# 2D torque?

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Hello, I have a simple question: I'm trying to apply an impulse to a 2d circle at a specific position with a specific force, I calculate the torque by multiplying the magnitude of the force and the magntiude of the position to origo. But here's the problem: how do I get the direction (positive or negative) in which the torque works?

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It depends on the direction of the force. You have to use the famous right hand rule, if the force is applied clockwise, the torque goes to "the back".

Keep in mind that you are multiplying vectors.

(I suggest that you check the article on torque on Wikipedia)

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F x R = T

Anyways, a positive torque gets you a CCW rotation, provided you're looking from the top.

Is that what you were asking?

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Thanks, I had a hunch it was the cross product that I had to use but I wasn't sure a cross product on two 2D vectors would mean anything.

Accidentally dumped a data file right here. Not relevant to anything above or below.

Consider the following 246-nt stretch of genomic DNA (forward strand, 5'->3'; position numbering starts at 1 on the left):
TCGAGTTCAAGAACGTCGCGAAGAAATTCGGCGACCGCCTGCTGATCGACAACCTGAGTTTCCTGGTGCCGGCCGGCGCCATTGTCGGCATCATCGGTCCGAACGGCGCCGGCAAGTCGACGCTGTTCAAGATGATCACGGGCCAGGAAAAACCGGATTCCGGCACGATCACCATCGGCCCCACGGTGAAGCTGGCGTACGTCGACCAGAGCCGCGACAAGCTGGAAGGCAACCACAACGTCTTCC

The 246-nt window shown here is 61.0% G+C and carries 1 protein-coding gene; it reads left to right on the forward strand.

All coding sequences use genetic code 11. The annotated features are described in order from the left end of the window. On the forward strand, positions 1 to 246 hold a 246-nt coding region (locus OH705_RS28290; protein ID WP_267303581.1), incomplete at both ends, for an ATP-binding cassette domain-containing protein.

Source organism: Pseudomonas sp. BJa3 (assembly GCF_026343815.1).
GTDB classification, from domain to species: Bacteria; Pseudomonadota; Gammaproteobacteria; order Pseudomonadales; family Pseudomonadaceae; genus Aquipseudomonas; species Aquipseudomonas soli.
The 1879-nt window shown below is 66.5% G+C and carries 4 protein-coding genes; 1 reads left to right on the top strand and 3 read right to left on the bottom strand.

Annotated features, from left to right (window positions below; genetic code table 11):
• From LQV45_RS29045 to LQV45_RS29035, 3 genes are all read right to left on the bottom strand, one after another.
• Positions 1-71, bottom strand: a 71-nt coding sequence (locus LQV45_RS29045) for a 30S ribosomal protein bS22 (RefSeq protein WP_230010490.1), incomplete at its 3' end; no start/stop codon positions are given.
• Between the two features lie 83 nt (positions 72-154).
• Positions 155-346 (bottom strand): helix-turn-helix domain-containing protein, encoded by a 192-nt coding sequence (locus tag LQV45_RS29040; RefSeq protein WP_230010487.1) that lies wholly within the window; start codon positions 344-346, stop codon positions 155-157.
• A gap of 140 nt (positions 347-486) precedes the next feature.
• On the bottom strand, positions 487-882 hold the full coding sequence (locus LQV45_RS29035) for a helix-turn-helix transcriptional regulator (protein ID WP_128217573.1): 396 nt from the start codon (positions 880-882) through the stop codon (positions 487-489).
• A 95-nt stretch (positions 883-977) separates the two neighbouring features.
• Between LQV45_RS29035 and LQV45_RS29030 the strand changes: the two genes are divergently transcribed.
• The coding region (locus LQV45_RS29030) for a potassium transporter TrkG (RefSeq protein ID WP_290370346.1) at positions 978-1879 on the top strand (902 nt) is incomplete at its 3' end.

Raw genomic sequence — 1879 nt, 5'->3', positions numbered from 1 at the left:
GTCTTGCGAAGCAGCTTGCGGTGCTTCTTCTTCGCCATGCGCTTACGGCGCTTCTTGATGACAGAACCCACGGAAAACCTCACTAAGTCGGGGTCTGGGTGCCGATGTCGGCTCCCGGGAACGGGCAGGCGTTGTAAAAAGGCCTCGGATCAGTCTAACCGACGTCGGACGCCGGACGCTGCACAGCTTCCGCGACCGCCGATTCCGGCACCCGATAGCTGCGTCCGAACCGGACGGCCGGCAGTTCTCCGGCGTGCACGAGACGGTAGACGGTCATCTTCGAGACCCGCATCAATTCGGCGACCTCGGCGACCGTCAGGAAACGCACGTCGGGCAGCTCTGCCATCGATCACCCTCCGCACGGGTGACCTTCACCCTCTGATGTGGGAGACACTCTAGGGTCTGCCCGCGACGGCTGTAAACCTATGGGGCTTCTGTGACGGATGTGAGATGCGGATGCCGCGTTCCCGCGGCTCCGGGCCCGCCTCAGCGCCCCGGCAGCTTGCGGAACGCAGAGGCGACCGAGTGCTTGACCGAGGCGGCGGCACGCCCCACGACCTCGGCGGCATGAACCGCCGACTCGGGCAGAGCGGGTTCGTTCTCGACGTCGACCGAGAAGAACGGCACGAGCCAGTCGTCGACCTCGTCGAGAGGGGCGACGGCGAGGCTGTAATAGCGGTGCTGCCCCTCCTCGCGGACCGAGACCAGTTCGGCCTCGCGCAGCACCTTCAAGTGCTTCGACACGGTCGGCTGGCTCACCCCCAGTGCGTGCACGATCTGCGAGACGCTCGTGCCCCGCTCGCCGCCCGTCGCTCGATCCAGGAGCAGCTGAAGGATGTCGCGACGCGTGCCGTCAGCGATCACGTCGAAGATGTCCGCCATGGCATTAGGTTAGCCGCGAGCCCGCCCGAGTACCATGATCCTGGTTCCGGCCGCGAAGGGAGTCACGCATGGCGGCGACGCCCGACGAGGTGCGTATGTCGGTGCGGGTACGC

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Quote:
 Original post by erissianAnyways, a positive torque gets you a CCW rotation, provided you're looking from the top.

Be careful here since direction of rotation is actualy ambiguous. It is mostly accepted that your statement is correct but this might not always be the case. Essentialy, if you adopt the same handedness between your coordinate system and rotation rule then your statement is correct. This is generaly the case, for example DirectX adopts a left hand system and left hand rule, where as Maya adopts a right hand system with a right hand rule. There are exceptions however. For example the 3DS Max SDK uses a right hand system with a left hand rule, and OpenGL seems to change its mind with blatant disregard as to which coordinate system it's adopting. Of course the biggest problem here is not so much the lack of standard but just that people tend not to see the ambiguity and hence dont document which systems they are using. Just something to be aware of.

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Okay, I'm still having problems:
I want to calculate some kind of matrix that can be multiplied with the direction vector of the object which will result in an instantly big rotation, which is what I want. But how? I'm lost and my brain won't work properly.

(The direction is in global space, impulse position and force is in object space)

EDIT:
Never mind, I solved it :)
Thanks a bunch for helping me, everyone!

[Edited by - patrrr on May 17, 2007 6:44:36 AM]

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